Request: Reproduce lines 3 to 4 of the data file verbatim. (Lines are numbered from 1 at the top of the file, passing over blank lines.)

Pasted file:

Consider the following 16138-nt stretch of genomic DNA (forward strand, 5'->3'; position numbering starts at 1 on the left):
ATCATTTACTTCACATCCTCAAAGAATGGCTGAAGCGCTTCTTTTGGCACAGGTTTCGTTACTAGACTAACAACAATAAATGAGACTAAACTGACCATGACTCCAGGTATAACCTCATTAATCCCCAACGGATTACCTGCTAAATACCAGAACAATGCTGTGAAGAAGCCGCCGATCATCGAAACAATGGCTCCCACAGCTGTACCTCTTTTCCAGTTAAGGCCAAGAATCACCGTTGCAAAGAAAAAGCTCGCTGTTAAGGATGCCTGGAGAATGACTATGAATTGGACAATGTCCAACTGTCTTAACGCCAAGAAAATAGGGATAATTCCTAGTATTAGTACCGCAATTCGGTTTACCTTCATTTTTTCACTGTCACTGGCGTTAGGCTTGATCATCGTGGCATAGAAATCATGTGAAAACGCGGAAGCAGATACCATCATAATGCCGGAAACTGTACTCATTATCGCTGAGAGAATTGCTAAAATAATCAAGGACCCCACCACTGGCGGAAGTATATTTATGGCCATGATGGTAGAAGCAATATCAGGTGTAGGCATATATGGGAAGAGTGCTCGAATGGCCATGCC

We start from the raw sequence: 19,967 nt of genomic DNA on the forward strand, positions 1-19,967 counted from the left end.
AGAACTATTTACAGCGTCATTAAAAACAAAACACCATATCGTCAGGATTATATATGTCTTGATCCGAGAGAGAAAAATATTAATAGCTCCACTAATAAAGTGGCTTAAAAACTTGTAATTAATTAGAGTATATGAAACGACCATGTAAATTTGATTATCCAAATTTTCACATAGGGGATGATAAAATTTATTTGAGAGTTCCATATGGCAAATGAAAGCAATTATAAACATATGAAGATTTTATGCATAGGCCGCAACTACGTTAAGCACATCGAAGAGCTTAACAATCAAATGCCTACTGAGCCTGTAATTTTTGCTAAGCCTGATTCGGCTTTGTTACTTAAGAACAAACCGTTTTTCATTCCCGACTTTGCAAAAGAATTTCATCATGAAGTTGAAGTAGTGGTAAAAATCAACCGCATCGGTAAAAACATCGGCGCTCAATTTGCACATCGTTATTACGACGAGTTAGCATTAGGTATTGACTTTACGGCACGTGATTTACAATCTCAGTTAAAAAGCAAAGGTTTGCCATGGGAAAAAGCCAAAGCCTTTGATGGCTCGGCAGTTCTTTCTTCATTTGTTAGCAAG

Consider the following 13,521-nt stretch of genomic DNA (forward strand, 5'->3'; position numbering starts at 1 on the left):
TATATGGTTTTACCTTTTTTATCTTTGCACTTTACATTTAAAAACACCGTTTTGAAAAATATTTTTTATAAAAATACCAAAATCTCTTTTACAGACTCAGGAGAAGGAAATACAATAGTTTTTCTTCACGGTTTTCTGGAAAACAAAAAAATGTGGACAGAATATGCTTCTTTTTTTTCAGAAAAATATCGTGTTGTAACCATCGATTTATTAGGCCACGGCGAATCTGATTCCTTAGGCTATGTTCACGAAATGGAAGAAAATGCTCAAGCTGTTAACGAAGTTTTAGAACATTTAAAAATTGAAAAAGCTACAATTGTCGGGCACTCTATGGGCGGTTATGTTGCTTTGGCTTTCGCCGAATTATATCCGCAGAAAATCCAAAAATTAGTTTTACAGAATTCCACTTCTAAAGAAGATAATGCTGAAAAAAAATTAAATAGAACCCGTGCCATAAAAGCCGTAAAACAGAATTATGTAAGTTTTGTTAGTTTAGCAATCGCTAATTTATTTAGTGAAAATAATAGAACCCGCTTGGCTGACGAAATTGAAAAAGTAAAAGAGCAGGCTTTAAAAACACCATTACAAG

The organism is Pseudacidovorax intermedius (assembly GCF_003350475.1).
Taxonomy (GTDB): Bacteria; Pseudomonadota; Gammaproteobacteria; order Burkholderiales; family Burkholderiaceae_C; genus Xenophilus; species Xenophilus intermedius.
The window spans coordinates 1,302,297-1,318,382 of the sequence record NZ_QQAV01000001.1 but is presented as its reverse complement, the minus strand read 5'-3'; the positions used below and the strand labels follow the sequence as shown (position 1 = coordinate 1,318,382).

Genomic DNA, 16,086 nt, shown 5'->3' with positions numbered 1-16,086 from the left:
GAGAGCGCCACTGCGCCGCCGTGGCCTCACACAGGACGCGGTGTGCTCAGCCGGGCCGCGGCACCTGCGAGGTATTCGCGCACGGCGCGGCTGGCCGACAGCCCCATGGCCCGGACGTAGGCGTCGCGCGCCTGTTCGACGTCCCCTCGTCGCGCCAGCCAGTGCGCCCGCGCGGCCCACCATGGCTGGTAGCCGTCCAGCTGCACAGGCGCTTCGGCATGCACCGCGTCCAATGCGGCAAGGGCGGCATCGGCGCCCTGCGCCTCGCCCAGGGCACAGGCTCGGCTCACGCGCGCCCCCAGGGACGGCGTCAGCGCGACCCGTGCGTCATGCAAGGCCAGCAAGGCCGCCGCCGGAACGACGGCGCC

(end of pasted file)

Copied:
We start from the raw sequence: 19,967 nt of genomic DNA on the forward strand, positions 1-19,967 counted from the left end.
AGAACTATTTACAGCGTCATTAAAAACAAAACACCATATCGTCAGGATTATATATGTCTTGATCCGAGAGAGAAAAATATTAATAGCTCCACTAATAAAGTGGCTTAAAAACTTGTAATTAATTAGAGTATATGAAACGACCATGTAAATTTGATTATCCAAATTTTCACATAGGGGATGATAAAATTTATTTGAGAGTTCCATATGGCAAATGAAAGCAATTATAAACATATGAAGATTTTATGCATAGGCCGCAACTACGTTAAGCACATCGAAGAGCTTAACAATCAAATGCCTACTGAGCCTGTAATTTTTGCTAAGCCTGATTCGGCTTTGTTACTTAAGAACAAACCGTTTTTCATTCCCGACTTTGCAAAAGAATTTCATCATGAAGTTGAAGTAGTGGTAAAAATCAACCGCATCGGTAAAAACATCGGCGCTCAATTTGCACATCGTTATTACGACGAGTTAGCATTAGGTATTGACTTTACGGCACGTGATTTACAATCTCAGTTAAAAAGCAAAGGTTTGCCATGGGAAAAAGCCAAAGCCTTTGATGGCTCGGCAGTTCTTTCTTCATTTGTTAGCAAG